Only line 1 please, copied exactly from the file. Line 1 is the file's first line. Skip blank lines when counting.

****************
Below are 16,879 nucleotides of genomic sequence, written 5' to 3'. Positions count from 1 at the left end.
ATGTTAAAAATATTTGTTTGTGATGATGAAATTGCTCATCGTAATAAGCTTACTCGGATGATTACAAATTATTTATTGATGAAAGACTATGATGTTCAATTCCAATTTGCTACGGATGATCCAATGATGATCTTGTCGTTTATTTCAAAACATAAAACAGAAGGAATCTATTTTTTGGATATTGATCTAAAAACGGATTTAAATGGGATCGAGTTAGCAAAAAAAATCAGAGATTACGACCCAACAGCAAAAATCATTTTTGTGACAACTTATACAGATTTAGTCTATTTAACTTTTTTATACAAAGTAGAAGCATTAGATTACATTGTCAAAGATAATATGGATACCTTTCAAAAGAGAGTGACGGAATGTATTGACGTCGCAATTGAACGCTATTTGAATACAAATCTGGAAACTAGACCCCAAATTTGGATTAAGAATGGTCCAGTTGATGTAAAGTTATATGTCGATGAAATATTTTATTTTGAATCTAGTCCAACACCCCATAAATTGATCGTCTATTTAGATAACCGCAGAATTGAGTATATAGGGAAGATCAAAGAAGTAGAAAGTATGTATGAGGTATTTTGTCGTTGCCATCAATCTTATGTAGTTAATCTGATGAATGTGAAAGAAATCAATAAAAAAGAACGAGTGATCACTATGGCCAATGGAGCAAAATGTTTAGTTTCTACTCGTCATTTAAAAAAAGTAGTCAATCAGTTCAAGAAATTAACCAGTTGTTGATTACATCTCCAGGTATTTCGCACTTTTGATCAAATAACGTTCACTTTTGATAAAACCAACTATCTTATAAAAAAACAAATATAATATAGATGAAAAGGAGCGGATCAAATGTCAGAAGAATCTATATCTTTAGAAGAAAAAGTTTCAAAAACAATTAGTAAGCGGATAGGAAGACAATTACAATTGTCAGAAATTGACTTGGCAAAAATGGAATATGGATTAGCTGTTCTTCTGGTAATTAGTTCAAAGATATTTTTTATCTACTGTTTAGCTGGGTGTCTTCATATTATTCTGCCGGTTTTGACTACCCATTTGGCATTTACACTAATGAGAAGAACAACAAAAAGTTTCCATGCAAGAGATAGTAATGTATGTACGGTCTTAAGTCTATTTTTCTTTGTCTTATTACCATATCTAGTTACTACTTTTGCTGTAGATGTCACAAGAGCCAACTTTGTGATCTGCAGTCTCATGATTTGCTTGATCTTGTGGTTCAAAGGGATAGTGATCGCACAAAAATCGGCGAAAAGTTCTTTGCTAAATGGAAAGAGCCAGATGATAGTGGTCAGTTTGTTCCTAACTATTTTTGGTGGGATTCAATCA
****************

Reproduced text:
Below are 16,879 nucleotides of genomic sequence, written 5' to 3'. Positions count from 1 at the left end.